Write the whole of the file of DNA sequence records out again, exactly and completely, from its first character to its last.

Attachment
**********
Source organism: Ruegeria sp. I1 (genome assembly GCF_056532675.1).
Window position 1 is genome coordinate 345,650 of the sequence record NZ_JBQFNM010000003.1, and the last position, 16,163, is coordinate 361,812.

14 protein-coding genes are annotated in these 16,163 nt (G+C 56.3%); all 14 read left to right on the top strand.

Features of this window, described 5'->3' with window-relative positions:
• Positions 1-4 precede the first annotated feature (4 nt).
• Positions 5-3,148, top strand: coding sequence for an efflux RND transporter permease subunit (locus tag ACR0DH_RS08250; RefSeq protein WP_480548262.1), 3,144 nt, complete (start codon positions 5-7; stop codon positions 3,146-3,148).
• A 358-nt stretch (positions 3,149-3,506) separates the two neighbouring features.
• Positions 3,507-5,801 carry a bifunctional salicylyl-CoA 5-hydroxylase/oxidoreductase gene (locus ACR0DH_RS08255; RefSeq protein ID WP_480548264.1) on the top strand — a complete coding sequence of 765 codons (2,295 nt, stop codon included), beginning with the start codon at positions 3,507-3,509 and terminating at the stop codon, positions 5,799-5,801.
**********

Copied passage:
Source organism: Ruegeria sp. I1 (genome assembly GCF_056532675.1).
Window position 1 is genome coordinate 345,650 of the sequence record NZ_JBQFNM010000003.1, and the last position, 16,163, is coordinate 361,812.

14 protein-coding genes are annotated in these 16,163 nt (G+C 56.3%); all 14 read left to right on the top strand.

Features of this window, described 5'->3' with window-relative positions:
• Positions 1-4 precede the first annotated feature (4 nt).
• Positions 5-3,148, top strand: coding sequence for an efflux RND transporter permease subunit (locus tag ACR0DH_RS08250; RefSeq protein WP_480548262.1), 3,144 nt, complete (start codon positions 5-7; stop codon positions 3,146-3,148).
• A 358-nt stretch (positions 3,149-3,506) separates the two neighbouring features.
• Positions 3,507-5,801 carry a bifunctional salicylyl-CoA 5-hydroxylase/oxidoreductase gene (locus ACR0DH_RS08255; RefSeq protein ID WP_480548264.1) on the top strand — a complete coding sequence of 765 codons (2,295 nt, stop codon included), beginning with the start codon at positions 3,507-3,509 and terminating at the stop codon, positions 5,799-5,801.